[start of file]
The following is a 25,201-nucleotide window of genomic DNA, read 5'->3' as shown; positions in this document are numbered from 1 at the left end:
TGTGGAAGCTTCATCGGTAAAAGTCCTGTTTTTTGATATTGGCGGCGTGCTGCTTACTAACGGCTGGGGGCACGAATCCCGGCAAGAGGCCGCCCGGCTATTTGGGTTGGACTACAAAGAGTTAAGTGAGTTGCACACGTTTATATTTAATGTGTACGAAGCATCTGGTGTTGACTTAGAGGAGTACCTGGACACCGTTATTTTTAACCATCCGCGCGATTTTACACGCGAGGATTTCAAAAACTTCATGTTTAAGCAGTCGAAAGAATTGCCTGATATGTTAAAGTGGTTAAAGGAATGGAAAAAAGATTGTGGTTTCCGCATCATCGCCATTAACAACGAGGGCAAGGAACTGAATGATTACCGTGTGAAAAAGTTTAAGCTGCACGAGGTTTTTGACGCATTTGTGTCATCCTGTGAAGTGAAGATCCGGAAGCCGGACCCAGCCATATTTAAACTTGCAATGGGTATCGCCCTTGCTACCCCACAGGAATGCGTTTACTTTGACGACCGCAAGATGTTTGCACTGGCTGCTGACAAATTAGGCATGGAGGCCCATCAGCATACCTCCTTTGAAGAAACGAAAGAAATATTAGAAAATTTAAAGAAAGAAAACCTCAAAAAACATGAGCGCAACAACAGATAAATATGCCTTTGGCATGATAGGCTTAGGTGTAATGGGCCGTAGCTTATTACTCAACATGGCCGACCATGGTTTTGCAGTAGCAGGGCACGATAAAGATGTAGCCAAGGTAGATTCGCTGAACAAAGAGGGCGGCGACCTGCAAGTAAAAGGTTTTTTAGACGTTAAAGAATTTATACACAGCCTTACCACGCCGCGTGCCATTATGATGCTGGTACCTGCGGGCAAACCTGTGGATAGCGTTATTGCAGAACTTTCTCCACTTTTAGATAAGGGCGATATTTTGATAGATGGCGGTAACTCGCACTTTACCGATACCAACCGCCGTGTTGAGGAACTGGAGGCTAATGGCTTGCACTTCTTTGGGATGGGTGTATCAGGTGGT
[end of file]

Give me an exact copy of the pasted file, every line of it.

The following is a 25,201-nucleotide window of genomic DNA, read 5'->3' as shown; positions in this document are numbered from 1 at the left end:
TGTGGAAGCTTCATCGGTAAAAGTCCTGTTTTTTGATATTGGCGGCGTGCTGCTTACTAACGGCTGGGGGCACGAATCCCGGCAAGAGGCCGCCCGGCTATTTGGGTTGGACTACAAAGAGTTAAGTGAGTTGCACACGTTTATATTTAATGTGTACGAAGCATCTGGTGTTGACTTAGAGGAGTACCTGGACACCGTTATTTTTAACCATCCGCGCGATTTTACACGCGAGGATTTCAAAAACTTCATGTTTAAGCAGTCGAAAGAATTGCCTGATATGTTAAAGTGGTTAAAGGAATGGAAAAAAGATTGTGGTTTCCGCATCATCGCCATTAACAACGAGGGCAAGGAACTGAATGATTACCGTGTGAAAAAGTTTAAGCTGCACGAGGTTTTTGACGCATTTGTGTCATCCTGTGAAGTGAAGATCCGGAAGCCGGACCCAGCCATATTTAAACTTGCAATGGGTATCGCCCTTGCTACCCCACAGGAATGCGTTTACTTTGACGACCGCAAGATGTTTGCACTGGCTGCTGACAAATTAGGCATGGAGGCCCATCAGCATACCTCCTTTGAAGAAACGAAAGAAATATTAGAAAATTTAAAGAAAGAAAACCTCAAAAAACATGAGCGCAACAACAGATAAATATGCCTTTGGCATGATAGGCTTAGGTGTAATGGGCCGTAGCTTATTACTCAACATGGCCGACCATGGTTTTGCAGTAGCAGGGCACGATAAAGATGTAGCCAAGGTAGATTCGCTGAACAAAGAGGGCGGCGACCTGCAAGTAAAAGGTTTTTTAGACGTTAAAGAATTTATACACAGCCTTACCACGCCGCGTGCCATTATGATGCTGGTACCTGCGGGCAAACCTGTGGATAGCGTTATTGCAGAACTTTCTCCACTTTTAGATAAGGGCGATATTTTGATAGATGGCGGTAACTCGCACTTTACCGATACCAACCGCCGTGTTGAGGAACTGGAGGCTAATGGCTTGCACTTCTTTGGGATGGGTGTATCAGGTGGT